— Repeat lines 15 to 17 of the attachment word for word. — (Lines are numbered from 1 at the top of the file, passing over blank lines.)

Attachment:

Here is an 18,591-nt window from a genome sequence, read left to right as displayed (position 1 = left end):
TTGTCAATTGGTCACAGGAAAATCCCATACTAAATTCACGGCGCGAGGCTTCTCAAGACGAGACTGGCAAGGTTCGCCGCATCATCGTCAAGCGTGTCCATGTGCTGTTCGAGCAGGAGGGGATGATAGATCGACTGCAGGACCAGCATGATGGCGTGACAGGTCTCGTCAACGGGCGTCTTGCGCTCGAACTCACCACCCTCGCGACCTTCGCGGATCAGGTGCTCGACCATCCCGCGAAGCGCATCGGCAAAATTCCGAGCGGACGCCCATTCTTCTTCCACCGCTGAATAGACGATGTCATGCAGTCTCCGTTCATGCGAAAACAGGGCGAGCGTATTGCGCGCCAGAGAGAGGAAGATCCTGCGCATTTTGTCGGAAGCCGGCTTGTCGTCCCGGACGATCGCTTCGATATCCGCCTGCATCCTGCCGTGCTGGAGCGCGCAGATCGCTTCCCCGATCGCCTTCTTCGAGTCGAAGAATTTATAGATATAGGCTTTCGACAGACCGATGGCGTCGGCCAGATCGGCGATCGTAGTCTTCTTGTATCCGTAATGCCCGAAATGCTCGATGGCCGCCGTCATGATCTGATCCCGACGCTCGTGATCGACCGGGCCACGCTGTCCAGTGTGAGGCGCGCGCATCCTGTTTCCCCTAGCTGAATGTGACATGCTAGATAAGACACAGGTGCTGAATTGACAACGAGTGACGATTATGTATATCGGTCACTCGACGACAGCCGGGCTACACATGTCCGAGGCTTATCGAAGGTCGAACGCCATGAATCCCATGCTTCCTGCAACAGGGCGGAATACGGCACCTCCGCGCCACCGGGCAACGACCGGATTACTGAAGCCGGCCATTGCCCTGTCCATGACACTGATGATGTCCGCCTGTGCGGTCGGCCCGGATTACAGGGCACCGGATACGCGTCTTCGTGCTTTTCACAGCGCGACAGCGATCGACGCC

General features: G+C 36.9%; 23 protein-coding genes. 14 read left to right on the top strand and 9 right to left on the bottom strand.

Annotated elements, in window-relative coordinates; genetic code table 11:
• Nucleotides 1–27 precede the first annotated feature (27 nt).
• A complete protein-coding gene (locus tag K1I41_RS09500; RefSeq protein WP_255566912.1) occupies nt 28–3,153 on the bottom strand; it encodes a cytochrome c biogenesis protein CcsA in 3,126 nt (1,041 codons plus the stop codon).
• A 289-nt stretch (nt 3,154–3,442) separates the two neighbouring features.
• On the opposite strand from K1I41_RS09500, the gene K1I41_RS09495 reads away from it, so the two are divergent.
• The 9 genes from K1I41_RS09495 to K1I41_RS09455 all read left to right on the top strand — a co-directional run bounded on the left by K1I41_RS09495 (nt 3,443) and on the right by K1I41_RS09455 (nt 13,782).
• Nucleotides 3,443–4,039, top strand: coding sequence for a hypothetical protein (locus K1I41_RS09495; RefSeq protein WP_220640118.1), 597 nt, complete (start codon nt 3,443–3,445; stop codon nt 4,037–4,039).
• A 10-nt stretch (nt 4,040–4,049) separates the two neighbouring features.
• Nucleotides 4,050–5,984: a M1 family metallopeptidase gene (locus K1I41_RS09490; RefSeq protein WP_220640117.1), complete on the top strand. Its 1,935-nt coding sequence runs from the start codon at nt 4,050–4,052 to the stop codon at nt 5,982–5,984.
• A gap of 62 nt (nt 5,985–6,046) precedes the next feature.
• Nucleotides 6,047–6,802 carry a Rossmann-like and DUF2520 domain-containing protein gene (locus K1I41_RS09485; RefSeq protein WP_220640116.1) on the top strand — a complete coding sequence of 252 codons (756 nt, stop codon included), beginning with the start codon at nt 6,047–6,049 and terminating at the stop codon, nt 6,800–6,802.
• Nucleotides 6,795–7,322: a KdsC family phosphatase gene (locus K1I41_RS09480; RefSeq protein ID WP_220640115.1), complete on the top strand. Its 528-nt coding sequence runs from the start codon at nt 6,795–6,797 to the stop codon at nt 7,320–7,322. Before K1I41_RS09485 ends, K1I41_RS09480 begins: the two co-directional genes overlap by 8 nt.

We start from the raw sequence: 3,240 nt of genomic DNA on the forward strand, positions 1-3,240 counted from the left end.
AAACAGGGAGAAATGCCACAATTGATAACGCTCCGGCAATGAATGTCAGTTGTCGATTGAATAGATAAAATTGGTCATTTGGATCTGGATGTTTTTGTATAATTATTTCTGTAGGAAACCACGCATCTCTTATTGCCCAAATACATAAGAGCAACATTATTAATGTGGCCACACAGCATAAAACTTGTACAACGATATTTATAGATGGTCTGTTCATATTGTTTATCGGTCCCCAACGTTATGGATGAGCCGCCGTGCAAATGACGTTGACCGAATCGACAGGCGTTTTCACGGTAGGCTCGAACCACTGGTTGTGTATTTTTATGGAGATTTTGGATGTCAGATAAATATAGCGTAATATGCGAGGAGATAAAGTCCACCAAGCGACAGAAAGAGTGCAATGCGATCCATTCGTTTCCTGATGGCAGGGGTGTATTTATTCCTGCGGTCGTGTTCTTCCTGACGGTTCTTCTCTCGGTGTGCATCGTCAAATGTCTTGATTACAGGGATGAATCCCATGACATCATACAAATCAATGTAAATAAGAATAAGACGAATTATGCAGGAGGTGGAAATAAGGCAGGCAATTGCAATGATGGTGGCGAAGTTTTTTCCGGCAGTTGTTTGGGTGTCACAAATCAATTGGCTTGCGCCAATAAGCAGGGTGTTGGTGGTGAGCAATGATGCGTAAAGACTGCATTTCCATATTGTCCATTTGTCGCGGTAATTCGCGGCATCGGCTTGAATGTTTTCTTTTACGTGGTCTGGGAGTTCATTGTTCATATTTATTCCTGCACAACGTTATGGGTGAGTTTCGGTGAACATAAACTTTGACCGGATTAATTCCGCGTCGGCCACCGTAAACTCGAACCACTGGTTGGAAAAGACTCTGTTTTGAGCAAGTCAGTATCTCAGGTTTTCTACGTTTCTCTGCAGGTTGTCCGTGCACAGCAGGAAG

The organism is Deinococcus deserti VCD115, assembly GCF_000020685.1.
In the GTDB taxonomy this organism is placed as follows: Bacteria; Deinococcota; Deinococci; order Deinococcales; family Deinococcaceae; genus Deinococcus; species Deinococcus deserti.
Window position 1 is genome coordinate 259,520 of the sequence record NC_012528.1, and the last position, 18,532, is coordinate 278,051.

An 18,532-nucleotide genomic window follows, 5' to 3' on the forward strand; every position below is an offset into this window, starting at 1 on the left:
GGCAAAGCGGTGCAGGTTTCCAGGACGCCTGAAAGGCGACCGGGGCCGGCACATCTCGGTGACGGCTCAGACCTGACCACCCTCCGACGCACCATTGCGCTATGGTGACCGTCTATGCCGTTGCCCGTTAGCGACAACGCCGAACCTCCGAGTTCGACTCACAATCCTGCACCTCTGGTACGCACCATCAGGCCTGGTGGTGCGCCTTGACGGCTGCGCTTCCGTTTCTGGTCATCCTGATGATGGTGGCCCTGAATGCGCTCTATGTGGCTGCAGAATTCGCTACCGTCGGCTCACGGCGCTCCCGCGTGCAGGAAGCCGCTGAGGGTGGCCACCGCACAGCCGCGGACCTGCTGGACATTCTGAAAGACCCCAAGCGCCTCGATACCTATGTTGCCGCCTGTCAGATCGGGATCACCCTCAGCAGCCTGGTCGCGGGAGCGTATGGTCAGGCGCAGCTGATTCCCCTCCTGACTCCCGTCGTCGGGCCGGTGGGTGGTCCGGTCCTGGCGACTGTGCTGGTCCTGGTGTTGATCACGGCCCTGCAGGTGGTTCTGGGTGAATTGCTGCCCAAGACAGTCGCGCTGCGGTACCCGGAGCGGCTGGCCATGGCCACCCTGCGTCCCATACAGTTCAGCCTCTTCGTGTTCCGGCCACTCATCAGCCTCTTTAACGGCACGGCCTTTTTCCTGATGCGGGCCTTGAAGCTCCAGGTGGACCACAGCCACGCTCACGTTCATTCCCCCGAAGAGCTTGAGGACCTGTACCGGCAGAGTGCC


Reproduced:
• Nucleotides 6,795–7,322: a KdsC family phosphatase gene (locus K1I41_RS09480; RefSeq protein ID WP_220640115.1), complete on the top strand. Its 528-nt coding sequence runs from the start codon at nt 6,795–6,797 to the stop codon at nt 7,320–7,322. Before K1I41_RS09485 ends, K1I41_RS09480 begins: the two co-directional genes overlap by 8 nt.

We start from the raw sequence: 3,240 nt of genomic DNA on the forward strand, positions 1-3,240 counted from the left end.
AAACAGGGAGAAATGCCACAATTGATAACGCTCCGGCAATGAATGTCAGTTGTCGATTGAATAGATAAAATTGGTCATTTGGATCTGGATGTTTTTGTATAATTATTTCTGTAGGAAACCACGCATCTCTTATTGCCCAAATACATAAGAGCAACATTATTAATGTGGCCACACAGCATAAAACTTGTACAACGATATTTATAGATGGTCTGTTCATATTGTTTATCGGTCCCCAACGTTATGGATGAGCCGCCGTGCAAATGACGTTGACCGAATCGACAGGCGTTTTCACGGTAGGCTCGAACCACTGGTTGTGTATTTTTATGGAGATTTTGGATGTCAGATAAATATAGCGTAATATGCGAGGAGATAAAGTCCACCAAGCGACAGAAAGAGTGCAATGCGATCCATTCGTTTCCTGATGGCAGGGGTGTATTTATTCCTGCGGTCGTGTTCTTCCTGACGGTTCTTCTCTCGGTGTGCATCGTCAAATGTCTTGATTACAGGGATGAATCCCATGACATCATACAAATCAATGTAAATAAGAATAAGACGAATTATGCAGGAGGTGGAAATAAGGCAGGCAATTGCAATGATGGTGGCGAAGTTTTTTCCGGCAGTTGTTTGGGTGTCACAAATCAATTGGCTTGCGCCAATAAGCAGGGTGTTGGTGGTGAGCAATGATGCGTAAAGACTGCATTTCCATATTGTCCATTTGTCGCGGTAATTCGCGGCATCGGCTTGAATGTTTTCTTTTACGTGGTCTGGGAGTTCATTGTTCATATTTATTCCTGCACAACGTTATGGGTGAGTTTCGGTGAACATAAACTTTGACCGGATTAATTCCGCGTCGGCCACCGTAAACTCGAACCACTGGTTGGAAAAGACTCTGTTTTGAGCAAGTCAGTATCTCAGGTTTTCTACGTTTCTCTGCAGGTTGTCCGTGCACAGCAGGAAG